How to Protect Yourself from Rental Schemes: Find a reputable property manager or do it yourself

There has been a series of recent news reports about a variety of rental scams that have duped hundreds of homeowners and renters out of thousands of dollars.

This complex rental scam too place in Denver where a man preyed on foreclosure victims, renting out their homes after they vacated the property. He kept all rental income and did it unbeknownst to the homeowner.

This property manager in Florida requested renters pay in cash and pocked all rental income, again, unbeknownst to the homeowner.

Let’s discuss some ways you can protect yourself from falling prey to a rental scam.

First, if you hire someone to collect monthly rent checks for you, they MUST have a real estate license and the MUST deposit the money into an escrow account. This FDIC protects your money.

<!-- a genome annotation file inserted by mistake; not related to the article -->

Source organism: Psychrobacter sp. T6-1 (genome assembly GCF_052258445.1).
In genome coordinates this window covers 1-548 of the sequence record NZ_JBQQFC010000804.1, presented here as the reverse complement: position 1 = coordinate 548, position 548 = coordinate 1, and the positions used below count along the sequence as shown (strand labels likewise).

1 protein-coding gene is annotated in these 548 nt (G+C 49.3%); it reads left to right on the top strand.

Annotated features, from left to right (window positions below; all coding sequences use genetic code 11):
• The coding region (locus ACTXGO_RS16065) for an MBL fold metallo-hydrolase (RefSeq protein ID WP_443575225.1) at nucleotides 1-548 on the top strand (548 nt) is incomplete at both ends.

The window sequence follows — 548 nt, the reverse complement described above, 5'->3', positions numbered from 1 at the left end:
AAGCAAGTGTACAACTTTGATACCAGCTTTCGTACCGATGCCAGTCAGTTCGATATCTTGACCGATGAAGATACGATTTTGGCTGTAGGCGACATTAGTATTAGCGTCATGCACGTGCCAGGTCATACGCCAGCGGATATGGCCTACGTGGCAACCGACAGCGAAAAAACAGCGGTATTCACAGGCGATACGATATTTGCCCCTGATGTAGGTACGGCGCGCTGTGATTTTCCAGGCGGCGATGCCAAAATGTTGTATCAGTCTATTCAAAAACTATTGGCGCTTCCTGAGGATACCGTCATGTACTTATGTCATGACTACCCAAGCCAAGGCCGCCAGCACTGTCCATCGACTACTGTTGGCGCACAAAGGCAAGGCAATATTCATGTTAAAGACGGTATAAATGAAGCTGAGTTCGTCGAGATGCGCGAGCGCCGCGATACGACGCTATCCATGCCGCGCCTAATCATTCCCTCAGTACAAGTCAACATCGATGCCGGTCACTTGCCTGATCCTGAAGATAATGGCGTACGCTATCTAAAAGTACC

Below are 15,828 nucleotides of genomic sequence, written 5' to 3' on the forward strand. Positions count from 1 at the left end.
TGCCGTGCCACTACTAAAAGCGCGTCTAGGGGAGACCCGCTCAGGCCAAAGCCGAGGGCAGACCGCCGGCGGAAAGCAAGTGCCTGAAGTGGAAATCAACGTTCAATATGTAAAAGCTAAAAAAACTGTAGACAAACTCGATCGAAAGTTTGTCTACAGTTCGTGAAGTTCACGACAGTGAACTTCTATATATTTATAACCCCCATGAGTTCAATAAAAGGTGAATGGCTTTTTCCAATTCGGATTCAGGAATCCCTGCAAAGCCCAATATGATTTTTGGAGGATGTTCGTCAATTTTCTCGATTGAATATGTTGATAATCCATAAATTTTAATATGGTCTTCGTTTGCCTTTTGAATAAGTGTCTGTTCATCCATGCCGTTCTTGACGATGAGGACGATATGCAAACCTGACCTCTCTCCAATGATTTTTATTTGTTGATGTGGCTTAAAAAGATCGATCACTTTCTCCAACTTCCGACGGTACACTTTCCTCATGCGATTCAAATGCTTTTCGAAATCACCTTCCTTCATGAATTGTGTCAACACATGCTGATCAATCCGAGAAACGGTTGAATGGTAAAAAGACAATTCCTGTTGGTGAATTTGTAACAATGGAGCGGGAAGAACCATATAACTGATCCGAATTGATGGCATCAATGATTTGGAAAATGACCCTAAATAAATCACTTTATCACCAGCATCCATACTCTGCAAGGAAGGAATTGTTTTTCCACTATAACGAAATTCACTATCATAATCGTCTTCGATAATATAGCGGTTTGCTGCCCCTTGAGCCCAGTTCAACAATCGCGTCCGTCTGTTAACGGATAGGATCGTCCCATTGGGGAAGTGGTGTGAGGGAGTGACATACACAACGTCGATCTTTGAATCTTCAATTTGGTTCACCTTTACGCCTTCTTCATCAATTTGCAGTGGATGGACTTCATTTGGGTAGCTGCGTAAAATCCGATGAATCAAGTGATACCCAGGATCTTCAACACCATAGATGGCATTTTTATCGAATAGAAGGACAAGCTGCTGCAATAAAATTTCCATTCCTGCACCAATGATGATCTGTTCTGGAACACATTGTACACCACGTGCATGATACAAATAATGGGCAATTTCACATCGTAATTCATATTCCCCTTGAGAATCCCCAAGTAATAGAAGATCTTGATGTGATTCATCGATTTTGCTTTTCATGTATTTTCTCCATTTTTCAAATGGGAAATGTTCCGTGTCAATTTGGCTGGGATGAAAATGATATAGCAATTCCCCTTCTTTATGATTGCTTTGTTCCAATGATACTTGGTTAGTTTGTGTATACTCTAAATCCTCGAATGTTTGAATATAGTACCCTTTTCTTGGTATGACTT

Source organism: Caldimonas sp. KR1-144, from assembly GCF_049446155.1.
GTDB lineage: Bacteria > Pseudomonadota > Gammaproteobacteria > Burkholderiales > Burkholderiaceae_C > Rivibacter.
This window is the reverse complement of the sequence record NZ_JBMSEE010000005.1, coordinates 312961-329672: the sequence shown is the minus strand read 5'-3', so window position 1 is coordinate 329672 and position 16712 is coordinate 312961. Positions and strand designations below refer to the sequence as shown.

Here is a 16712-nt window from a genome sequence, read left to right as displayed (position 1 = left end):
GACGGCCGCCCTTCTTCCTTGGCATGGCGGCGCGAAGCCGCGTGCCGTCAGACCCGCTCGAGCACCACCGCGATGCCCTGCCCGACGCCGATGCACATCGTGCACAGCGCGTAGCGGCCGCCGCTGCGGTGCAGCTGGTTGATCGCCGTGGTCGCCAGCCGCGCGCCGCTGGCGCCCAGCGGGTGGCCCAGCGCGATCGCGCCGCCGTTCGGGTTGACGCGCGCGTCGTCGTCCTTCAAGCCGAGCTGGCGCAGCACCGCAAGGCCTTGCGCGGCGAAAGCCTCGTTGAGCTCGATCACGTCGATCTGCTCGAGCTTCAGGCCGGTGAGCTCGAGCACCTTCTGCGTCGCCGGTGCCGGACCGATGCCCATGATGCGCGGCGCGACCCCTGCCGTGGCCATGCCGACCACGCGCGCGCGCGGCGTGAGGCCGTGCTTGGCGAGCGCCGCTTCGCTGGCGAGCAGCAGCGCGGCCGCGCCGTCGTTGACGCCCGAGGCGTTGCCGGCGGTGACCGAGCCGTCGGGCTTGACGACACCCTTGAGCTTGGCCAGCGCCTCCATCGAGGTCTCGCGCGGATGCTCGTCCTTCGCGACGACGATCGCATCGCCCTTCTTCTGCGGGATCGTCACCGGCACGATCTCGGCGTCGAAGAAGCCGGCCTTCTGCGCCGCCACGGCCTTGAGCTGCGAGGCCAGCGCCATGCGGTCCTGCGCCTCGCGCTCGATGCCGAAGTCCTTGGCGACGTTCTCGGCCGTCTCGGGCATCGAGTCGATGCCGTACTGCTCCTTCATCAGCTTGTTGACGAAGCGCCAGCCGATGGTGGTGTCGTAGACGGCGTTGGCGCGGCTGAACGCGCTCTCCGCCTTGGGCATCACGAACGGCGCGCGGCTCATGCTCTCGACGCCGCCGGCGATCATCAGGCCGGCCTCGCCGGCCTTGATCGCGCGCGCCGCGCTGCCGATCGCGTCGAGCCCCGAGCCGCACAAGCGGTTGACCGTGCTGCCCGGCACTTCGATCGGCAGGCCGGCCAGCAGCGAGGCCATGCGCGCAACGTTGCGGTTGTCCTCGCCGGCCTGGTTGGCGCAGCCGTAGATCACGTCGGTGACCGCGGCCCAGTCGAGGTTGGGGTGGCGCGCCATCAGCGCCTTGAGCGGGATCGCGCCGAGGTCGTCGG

Second, if you’re hiring a property management company or individual to manage your rent collections, you MUST ask the right questions. Here are some to get you started:

    1. How long has your company been in business?
    2. May I speak with another owner in your management program as a reference?
    3. How do you find your tenants?
    4. How do you qualify your tenants?
    5. How do I get paid?
    6. When do I get paid?
    7. What fees do you charge me?
    8. What fees do you charge the tenant?
    9. What is your security deposit policy?
    10. How do you inspect the property before and after the tenant?
    11. What happens if there is a maintenance emergency?
    12. What happens when a tenant doesn’t pay?
    13. What insurance do you have?
    14. What insurance should I have?

Remember, the more questions you ask the better sense you’ll get if the person knows what he or she is talking about. A qualified and reputable property manager will be able to produce references on the fly and will have satisfactory answers to all your questions.

Also, I always say if something sounds too good to be true, it usually is. Do your homework – like I said, reputable property managers will have no qualms about you doing your due diligence on them. If they do, they usually have something to hide, so move on.

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